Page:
It is generally because we lack the cash to make a large purchase while borrowing money, such as for a vehicle, home or college. An significant question to ask yourself when investing, though, is whether the purchase you intend to make generates good debt or poor debt.
For something that will go up in value over time , good debt is called borrowing. Real estate, a corporation or for education purposes , for example. Education loans may be viewed as good debt, as the income should be improved.
Bad debt is debt that is used to finance something that has no value. Car loans, personal holiday loans and the use of credit cards for consumable goods are some examples.
Furthermore, poor debt loans are typically not ideal for your financial well-being, since they usually have higher interest rates and are not tax deductible. On the other hand , good debt lending is also tax free and brings lower interest rates.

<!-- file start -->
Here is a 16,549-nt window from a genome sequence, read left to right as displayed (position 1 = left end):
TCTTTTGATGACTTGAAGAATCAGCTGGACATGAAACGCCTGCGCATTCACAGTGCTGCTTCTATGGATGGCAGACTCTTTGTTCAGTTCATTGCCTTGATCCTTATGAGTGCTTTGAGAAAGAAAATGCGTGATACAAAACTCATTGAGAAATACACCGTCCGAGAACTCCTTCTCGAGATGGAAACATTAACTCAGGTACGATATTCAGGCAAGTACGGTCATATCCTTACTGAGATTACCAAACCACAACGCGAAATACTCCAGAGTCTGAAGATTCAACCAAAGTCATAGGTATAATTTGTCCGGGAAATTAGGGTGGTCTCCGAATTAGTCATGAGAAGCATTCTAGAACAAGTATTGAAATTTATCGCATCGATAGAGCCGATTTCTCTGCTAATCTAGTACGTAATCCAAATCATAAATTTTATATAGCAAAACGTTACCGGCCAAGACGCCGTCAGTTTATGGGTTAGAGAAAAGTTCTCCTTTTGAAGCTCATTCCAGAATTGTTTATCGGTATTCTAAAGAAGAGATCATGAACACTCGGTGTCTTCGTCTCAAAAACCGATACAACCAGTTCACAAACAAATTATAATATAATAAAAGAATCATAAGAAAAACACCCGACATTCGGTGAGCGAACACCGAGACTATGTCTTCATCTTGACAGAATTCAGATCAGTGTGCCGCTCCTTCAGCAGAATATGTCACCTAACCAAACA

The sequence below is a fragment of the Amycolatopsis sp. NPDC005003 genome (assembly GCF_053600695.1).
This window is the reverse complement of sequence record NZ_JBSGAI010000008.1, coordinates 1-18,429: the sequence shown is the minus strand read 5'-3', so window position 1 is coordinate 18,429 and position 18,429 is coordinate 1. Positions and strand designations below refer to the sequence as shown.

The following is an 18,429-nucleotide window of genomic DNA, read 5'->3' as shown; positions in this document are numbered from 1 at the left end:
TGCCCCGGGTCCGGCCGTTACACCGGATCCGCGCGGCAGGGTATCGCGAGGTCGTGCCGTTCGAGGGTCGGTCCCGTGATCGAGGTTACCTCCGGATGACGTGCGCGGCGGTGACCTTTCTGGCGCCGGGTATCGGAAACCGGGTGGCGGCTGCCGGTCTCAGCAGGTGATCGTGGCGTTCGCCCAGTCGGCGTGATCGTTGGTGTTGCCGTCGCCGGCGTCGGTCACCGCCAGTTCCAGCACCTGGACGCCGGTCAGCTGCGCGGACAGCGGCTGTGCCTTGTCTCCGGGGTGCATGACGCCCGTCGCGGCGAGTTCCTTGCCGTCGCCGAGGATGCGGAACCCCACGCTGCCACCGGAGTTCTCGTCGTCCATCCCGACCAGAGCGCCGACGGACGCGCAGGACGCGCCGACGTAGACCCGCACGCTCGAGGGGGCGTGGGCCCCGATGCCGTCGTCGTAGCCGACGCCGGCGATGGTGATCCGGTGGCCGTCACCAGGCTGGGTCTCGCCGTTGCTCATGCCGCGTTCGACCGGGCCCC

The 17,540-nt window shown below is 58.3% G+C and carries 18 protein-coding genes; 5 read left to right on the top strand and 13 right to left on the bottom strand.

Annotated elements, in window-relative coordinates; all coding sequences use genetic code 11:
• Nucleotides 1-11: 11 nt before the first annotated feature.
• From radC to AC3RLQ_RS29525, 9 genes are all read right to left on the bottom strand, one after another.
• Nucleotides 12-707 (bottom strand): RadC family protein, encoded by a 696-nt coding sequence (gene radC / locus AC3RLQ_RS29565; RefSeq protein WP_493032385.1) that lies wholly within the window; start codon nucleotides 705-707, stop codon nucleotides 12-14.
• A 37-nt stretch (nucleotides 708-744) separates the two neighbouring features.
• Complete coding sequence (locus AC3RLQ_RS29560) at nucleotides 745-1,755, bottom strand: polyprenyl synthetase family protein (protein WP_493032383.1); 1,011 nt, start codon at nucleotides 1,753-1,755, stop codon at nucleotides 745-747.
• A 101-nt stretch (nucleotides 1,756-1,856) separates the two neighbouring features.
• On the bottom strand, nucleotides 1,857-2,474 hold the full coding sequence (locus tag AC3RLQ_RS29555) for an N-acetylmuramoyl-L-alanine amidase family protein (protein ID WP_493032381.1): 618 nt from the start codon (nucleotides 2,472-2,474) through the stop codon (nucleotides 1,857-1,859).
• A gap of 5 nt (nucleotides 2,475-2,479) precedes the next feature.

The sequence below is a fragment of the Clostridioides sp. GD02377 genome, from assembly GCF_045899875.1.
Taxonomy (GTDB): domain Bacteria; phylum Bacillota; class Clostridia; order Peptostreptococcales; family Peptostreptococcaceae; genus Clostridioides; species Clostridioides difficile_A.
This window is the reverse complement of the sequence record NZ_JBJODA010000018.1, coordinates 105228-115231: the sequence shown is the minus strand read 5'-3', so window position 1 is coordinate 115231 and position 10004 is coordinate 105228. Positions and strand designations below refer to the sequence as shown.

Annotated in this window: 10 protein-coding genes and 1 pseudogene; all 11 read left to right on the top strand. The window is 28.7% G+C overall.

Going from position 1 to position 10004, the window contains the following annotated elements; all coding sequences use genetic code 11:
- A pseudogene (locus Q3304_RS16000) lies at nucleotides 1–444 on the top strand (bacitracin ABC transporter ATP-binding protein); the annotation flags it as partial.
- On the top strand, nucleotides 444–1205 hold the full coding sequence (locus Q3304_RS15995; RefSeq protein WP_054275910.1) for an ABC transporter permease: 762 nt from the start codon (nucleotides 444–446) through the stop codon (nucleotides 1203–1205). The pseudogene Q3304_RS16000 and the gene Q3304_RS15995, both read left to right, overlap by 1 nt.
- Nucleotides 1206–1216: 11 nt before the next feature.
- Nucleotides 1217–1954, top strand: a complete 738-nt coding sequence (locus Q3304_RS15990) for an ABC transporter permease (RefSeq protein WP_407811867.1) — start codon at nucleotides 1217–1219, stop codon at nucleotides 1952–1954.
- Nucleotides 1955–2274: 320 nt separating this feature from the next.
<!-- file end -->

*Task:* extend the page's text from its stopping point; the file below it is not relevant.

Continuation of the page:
Ideally , the best thing is not to have a poor debt. A certain amount of bad debt, however, can be okay and inevitable in some situations.
Some financial professionals say that it is sufficient for 10-20% of your annual income to be made up of bad debt loans. But, going above 25% is heading into a hazard zone that could be hard to get out of. The amount of interest charged becomes so high as you get into this high debt range that it results in a loop which can not be reversed.
So, just try to take into account the sort of debt (good or bad) that you accumulate before getting a loan. This suggestion will go a long way to helping you be a financially competent borrower.